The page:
Bad Traffic also shows the enormous cultural differences brought about in China in the span of just a few decades. This difference is reflected in the book's central characters. “Was there ever such a gilded generation as the Urban Chinese born in the eighties?,” the inspector wonders about his daughter Wei Wei and Chinese urban youth like her. “Their whole lives they had surfed the edge of a glorious wave of progress. Taught to aspire to a bicycle and a watch, televisions and fridges had come, then cars and computers. For them the world could be trusted to just keep on delivering the goods. They had known nothing but bounty, so there was something green about them. They were as alien as foreigners.” As one navigates Bad Traffic, the reader is particularly struck by just how many alien factors the two Chinese men must navigate. It's not only the natives who are a source of mystery to Ma Jian. The rapid surge in wealth and the strongly delineated class structure in contemporary China mean that Ding Ming and even his own daughter, remain an enigma to Jian.
Nevertheless, she is his daughter. And Inspector Jian will do everything in his capacity to find out what happened to her. Wei Wei never did like her father's counsel. “He sounded like the Party Commissar off some crappy old film, spouting slogans,” she once pointed out. But in Bad Traffic, Inspector Jian sticks to his own jaded advice: “Always try to make things better. Always push for improvement,” as he chases after his daughter's abductors.
The intermarriage of comedy and suspense crisply woven together would have made Bad Traffic good enough. But Lewis is at his best when he shows the cultural confusion and alienation each character experiences. There is a small scene in the book where Jian suffers a panic attack because he sees men in uniform scouting around. He assumes he is being hounded down by policemen. Turns out they are just appliance mechanics. Through this one scene, Lewis manages to convey not just the inherent humor in the situation but also the difficulty of the task facing the Chinese inspector. It is small situational elements like these that elevate Bad Traffic beyond the routine thriller and that make it a more pithy and satisfying read.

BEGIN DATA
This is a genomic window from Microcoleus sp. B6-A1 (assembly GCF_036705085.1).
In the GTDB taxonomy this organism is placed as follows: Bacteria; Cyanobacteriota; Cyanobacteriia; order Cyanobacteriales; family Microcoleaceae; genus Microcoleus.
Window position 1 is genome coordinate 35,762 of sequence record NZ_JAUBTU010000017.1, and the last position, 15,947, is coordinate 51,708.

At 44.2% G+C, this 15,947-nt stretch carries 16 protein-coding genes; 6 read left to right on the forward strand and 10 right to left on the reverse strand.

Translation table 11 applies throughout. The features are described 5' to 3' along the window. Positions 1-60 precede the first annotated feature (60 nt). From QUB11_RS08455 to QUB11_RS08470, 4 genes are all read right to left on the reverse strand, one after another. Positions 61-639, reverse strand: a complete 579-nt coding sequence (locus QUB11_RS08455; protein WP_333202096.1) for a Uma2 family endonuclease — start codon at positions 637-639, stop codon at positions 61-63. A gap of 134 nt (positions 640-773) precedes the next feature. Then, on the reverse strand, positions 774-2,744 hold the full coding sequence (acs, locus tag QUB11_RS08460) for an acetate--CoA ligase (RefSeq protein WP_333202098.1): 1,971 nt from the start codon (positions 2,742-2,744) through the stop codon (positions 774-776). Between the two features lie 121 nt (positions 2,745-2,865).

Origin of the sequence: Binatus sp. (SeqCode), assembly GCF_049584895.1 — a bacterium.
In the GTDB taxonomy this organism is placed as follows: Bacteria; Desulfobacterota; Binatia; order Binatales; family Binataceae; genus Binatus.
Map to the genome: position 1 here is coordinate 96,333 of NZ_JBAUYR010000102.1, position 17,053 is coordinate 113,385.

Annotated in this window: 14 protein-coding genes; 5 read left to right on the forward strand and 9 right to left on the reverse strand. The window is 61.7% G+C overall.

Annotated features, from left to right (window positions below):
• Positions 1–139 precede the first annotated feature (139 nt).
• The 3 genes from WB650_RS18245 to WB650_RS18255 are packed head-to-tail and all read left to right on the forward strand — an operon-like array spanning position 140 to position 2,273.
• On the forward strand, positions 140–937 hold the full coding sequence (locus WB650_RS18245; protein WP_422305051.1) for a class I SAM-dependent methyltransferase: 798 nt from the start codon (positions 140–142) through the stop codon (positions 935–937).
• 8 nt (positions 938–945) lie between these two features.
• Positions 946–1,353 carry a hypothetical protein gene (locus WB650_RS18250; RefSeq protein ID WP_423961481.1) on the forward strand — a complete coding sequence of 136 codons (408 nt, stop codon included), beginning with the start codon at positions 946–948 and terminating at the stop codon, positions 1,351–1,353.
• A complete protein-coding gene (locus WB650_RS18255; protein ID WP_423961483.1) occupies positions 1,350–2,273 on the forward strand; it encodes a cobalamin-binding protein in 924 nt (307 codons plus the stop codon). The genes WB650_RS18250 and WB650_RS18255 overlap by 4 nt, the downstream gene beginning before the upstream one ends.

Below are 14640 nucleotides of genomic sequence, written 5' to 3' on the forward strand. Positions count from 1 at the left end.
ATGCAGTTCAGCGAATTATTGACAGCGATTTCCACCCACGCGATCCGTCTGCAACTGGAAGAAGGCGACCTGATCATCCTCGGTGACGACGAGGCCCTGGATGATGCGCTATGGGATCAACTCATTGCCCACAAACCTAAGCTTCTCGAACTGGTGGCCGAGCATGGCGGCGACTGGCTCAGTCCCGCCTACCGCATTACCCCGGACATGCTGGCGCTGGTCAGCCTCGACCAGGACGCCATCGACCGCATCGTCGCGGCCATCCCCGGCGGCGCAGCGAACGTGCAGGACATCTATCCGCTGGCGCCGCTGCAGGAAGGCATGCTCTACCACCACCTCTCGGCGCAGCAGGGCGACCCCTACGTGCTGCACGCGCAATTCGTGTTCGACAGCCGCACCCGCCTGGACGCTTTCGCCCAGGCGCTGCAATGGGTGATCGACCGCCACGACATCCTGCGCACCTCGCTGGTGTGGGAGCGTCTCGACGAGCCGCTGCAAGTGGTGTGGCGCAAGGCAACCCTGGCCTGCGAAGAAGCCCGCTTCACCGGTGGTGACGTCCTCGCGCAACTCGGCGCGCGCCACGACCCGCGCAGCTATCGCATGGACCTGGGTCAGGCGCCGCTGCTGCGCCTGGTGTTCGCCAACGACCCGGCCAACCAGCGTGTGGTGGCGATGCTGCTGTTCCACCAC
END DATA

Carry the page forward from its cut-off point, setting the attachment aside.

- Amazon readers rating: from 27 reviews
Read a chapter excerpt from Bad Traffic at author's website
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Bibliography: (with links to Amazon.com)
- Go (1998; 1999 in US)
Inspector Jian Novels:
- Bad Traffic (January 2008; December 2008 in US)
- Rough Guide to Shanghai (March 2008)
- Rough Guide to Beijing (April 2008)
- Rough Guide to China (May 2008)
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- Official website for Simon Lewis
- Crime Time interview with Simon Lewis
- Independent review of Bad Traffic
- It's a Crime review of Bad Traffic
- Eurocrime review of Bad Traffic
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About the Author:
Simon Lewis was born in Wales and grew up in Scotland.
He studied Art at Goldmiths College in London, then worked as a travel writer, researching the Rough Guides to China, Beijing, and Shanghai as well as writing for newspapers and magazines.
He spends half his time in Brixton, London, and the rest in Asia, mostly China and Japan.